The Sinn Fein man seized the seat in 1997, taking 52 per cent of the vote, and political speculators say it remains a safe Sinn Fein seat.
In 2010, the DUP’s Ian McCrea took 14.4 per cent and the SDLP’s Tony Quinn 14.3 per cent.
The seat changed hands in 2013 when Mr McGuinness resigned as MP to concentrate on being Stormont’s deputy First Minister.
Then, his party colleague Francie Molloy took 46.9 per cent of the vote at a by-election.
At the time, the DUP and UUP both backed independent candidate Nigel Lutton, the son of an RUC reservist killed by the IRA in 1979.
This year in Mid Ulster, Sinn Fein, the DUP, the Alliance Party, the SDLP and the Workers Party all have candidates in the running, alongside Sandra Overend for the UUP and Westminster hopefuls from TUV, Ukip and the Conservatives.
DUP MLA Ian McCrea said the Mid Ulster area “is not stacked in unionist favour if you go back to 1997 when the government did the boundary changes to ensure my dad lost his seat”.
He said this had been the result of “the government gerrymandering the boundaries to make sure Sinn Fein won the seat by bringing in Coalisland and other areas, and taking out areas on the Omagh side”.
Whilst admitting it was “unfortunate” there are four unionists running in the one area, he said that the unionist voice still counts.
He said a main talking point on the doors is the make-up of the new Mid Ulster supercouncil, which is heavily nationalist, and “the decision to politicise the poppy in Mid Ulster”.
This is a reference to the fact that earlier this year the Mid Ulster council banned the sale of poppies at any council facilities throughout the area, ahead of a period of public consultation.
Meanwhile, Sinn Fein candidate Francie Molloy said that in spite of what political pundits have been predicting, he would not be complacent about the result – because “the only danger is complacency”.
Multi-media editor of the Mid Ulster Mail Michael McGlade said he did not believe there will be any surprises in the constituency after the results have been tallied up.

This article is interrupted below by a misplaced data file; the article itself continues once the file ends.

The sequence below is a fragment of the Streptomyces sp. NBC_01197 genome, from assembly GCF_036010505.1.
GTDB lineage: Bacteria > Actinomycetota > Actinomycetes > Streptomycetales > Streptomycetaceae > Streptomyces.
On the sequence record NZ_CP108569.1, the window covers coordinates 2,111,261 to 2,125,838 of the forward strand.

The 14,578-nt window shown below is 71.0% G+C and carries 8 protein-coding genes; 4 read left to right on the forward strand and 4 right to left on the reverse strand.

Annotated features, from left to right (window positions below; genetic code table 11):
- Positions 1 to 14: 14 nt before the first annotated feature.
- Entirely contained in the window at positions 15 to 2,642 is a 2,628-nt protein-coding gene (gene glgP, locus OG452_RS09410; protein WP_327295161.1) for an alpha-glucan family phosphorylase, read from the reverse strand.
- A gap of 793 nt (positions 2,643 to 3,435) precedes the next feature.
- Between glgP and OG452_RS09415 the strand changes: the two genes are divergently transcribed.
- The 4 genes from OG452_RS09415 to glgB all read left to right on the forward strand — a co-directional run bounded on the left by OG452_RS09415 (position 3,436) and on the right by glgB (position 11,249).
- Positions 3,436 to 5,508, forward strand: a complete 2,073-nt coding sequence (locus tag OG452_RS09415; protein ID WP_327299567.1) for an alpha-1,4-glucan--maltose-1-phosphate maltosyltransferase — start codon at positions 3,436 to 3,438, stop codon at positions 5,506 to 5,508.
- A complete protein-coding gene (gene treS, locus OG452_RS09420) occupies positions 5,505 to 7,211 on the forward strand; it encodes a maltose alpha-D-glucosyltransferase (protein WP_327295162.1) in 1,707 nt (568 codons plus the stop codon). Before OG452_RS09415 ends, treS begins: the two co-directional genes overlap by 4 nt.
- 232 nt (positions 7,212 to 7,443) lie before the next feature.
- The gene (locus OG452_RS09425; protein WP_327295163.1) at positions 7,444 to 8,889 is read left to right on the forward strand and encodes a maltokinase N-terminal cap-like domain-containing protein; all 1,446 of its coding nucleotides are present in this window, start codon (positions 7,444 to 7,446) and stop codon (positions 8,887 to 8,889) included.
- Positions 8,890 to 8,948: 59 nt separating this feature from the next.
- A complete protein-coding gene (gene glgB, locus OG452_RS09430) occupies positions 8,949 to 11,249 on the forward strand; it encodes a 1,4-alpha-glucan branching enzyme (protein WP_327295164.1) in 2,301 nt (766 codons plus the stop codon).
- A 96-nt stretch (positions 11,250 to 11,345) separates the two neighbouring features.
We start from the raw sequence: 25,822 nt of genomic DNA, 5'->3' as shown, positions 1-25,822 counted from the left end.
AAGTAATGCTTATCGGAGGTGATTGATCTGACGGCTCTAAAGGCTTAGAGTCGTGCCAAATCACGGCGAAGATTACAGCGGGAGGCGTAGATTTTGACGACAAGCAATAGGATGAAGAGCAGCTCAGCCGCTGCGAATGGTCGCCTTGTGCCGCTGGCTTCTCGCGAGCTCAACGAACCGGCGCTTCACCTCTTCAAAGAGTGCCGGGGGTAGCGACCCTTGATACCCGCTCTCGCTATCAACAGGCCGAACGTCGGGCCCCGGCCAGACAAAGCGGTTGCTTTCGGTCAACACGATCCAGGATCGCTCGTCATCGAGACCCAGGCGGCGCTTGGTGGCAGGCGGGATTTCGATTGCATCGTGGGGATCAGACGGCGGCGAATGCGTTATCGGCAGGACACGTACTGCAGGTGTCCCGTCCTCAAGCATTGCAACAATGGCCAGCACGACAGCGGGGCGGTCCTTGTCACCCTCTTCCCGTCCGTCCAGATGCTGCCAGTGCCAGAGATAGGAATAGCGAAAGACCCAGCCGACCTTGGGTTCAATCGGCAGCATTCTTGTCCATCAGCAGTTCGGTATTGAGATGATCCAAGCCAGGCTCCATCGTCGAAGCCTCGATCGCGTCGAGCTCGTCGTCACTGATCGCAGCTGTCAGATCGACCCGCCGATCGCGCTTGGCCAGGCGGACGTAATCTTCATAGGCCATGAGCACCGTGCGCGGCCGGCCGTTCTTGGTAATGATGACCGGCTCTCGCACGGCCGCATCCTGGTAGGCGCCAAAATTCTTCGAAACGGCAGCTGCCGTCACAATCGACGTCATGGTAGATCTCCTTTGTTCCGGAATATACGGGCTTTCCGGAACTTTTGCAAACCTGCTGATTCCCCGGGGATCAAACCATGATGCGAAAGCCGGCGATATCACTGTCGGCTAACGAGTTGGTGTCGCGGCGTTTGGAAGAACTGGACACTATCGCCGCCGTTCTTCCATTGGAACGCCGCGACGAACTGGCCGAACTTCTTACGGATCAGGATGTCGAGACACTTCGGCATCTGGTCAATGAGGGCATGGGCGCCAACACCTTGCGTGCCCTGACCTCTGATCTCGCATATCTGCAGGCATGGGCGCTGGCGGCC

“I would predict that the status quo will be maintained and the unionist vote will be split three ways with possible further losses albeit minimal to the UKIP candidate.
“The change in the constituency boundary has probably reinforced it as a nationalist controlled seat.”
He told the News Letter: “Mid Ulster is facing its fifth election in six years with the prospect of assembly elections next year.”
However, he also said that “an analysis of the audience in the Mid Ulster Mail website proved a lack of engagement with politics locally and a lot of apathy”.
BULLICK, Eric (Alliance)
DAY, Alan Thomas (Ukip)
FERGUSON, Gareth (TUV)
MCCREA, Ian (DUP)
MOLLOY, Francie (Sinn Fein)
NICHOLSON, Lucille Diana (Conservatives)
OVEREND, Sandra (UUP)
QUINN, Malachy (SDLP)
SCULLION, Hugh Francis (The Workers Party)
2013 Westminster by-election:
• Francie Molloy (Sinn Fein): 17,462
46.9%, down by 5.1% on 2010
• Nigel Lutton (independent, agreed unionist candidate): 12,781
• Patsy McGlone (SDLP): 6,478
17.4%, up 3.1%
• Eric Bullick (Alliance): 487
1.3%, up 0.3%
• M McGuinness (SF): 21,239
• Ian McCrea (DUP): 5,876
14.4%, down 9.1%
• Tony Quinn (SDLP): 5,826
14.3%, down 3.1%
• Sandra Overend (UUP-Con): 4,509
11.0%, up 0.3%
• Walter Millar (TUV): 2,995
• Ian Butler (Alliance): 397
• M McGuinness (SF): 21,641, 47.6%
• Ian McCrea (DUP): 10,665, 23.5%
• Patsy McGlone (SDLP): 7,922, 17.4%
• Billy Armstrong (UUP): 4,853, 10.7%
• F Donnelly (Workers Party): 345, 0.8%
• M McGuinness (SF): 25,667, 51.1%
• Ian McCrea (DUP): 15,549, 31.1%
• Eilis Haugheys (SDLP): 8,376, 16.8%
• F Donnelly (Workers Party): 509, 1%